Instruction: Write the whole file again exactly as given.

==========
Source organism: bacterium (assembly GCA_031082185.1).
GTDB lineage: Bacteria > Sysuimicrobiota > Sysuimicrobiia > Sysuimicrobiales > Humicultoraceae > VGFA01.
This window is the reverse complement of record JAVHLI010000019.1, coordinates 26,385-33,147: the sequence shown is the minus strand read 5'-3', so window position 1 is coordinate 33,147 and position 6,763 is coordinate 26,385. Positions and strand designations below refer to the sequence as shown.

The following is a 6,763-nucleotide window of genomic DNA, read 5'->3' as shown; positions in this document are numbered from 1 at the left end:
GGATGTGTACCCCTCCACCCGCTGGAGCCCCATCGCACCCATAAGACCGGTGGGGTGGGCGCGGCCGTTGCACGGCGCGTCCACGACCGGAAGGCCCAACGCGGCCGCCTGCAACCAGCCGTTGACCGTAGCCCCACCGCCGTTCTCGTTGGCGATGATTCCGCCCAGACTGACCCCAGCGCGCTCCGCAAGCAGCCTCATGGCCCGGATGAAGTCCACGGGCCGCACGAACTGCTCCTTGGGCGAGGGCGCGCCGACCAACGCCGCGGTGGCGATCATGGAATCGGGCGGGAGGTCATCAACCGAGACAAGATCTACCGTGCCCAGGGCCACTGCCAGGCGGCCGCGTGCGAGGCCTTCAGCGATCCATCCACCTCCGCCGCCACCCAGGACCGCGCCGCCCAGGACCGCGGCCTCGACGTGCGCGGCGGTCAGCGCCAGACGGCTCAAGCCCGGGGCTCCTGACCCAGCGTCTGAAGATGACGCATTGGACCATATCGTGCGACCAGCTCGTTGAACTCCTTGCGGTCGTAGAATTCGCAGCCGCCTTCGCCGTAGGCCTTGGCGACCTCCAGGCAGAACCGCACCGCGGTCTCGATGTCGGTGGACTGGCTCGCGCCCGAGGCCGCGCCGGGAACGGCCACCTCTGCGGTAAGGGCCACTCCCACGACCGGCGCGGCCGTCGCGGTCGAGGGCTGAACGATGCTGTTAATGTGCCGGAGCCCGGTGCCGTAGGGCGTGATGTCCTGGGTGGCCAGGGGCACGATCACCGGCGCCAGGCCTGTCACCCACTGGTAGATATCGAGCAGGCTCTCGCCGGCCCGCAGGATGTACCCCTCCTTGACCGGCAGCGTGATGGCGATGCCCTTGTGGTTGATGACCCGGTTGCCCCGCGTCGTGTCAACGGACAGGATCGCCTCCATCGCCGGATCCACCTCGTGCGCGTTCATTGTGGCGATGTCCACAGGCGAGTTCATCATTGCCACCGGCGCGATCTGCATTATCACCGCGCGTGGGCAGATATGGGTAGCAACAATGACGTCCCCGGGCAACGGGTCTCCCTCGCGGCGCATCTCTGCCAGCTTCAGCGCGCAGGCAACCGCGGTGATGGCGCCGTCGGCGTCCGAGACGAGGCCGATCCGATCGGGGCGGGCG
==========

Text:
Source organism: bacterium (assembly GCA_031082185.1).
GTDB lineage: Bacteria > Sysuimicrobiota > Sysuimicrobiia > Sysuimicrobiales > Humicultoraceae > VGFA01.
This window is the reverse complement of record JAVHLI010000019.1, coordinates 26,385-33,147: the sequence shown is the minus strand read 5'-3', so window position 1 is coordinate 33,147 and position 6,763 is coordinate 26,385. Positions and strand designations below refer to the sequence as shown.

The following is a 6,763-nucleotide window of genomic DNA, read 5'->3' as shown; positions in this document are numbered from 1 at the left end:
GGATGTGTACCCCTCCACCCGCTGGAGCCCCATCGCACCCATAAGACCGGTGGGGTGGGCGCGGCCGTTGCACGGCGCGTCCACGACCGGAAGGCCCAACGCGGCCGCCTGCAACCAGCCGTTGACCGTAGCCCCACCGCCGTTCTCGTTGGCGATGATTCCGCCCAGACTGACCCCAGCGCGCTCCGCAAGCAGCCTCATGGCCCGGATGAAGTCCACGGGCCGCACGAACTGCTCCTTGGGCGAGGGCGCGCCGACCAACGCCGCGGTGGCGATCATGGAATCGGGCGGGAGGTCATCAACCGAGACAAGATCTACCGTGCCCAGGGCCACTGCCAGGCGGCCGCGTGCGAGGCCTTCAGCGATCCATCCACCTCCGCCGCCACCCAGGACCGCGCCGCCCAGGACCGCGGCCTCGACGTGCGCGGCGGTCAGCGCCAGACGGCTCAAGCCCGGGGCTCCTGACCCAGCGTCTGAAGATGACGCATTGGACCATATCGTGCGACCAGCTCGTTGAACTCCTTGCGGTCGTAGAATTCGCAGCCGCCTTCGCCGTAGGCCTTGGCGACCTCCAGGCAGAACCGCACCGCGGTCTCGATGTCGGTGGACTGGCTCGCGCCCGAGGCCGCGCCGGGAACGGCCACCTCTGCGGTAAGGGCCACTCCCACGACCGGCGCGGCCGTCGCGGTCGAGGGCTGAACGATGCTGTTAATGTGCCGGAGCCCGGTGCCGTAGGGCGTGATGTCCTGGGTGGCCAGGGGCACGATCACCGGCGCCAGGCCTGTCACCCACTGGTAGATATCGAGCAGGCTCTCGCCGGCCCGCAGGATGTACCCCTCCTTGACCGGCAGCGTGATGGCGATGCCCTTGTGGTTGATGACCCGGTTGCCCCGCGTCGTGTCAACGGACAGGATCGCCTCCATCGCCGGATCCACCTCGTGCGCGTTCATTGTGGCGATGTCCACAGGCGAGTTCATCATTGCCACCGGCGCGATCTGCATTATCACCGCGCGTGGGCAGATATGGGTAGCAACAATGACGTCCCCGGGCAACGGGTCTCCCTCGCGGCGCATCTCTGCCAGCTTCAGCGCGCAGGCAACCGCGGTGATGGCGCCGTCGGCGTCCGAGACGAGGCCGATCCGATCGGGGCGGGCG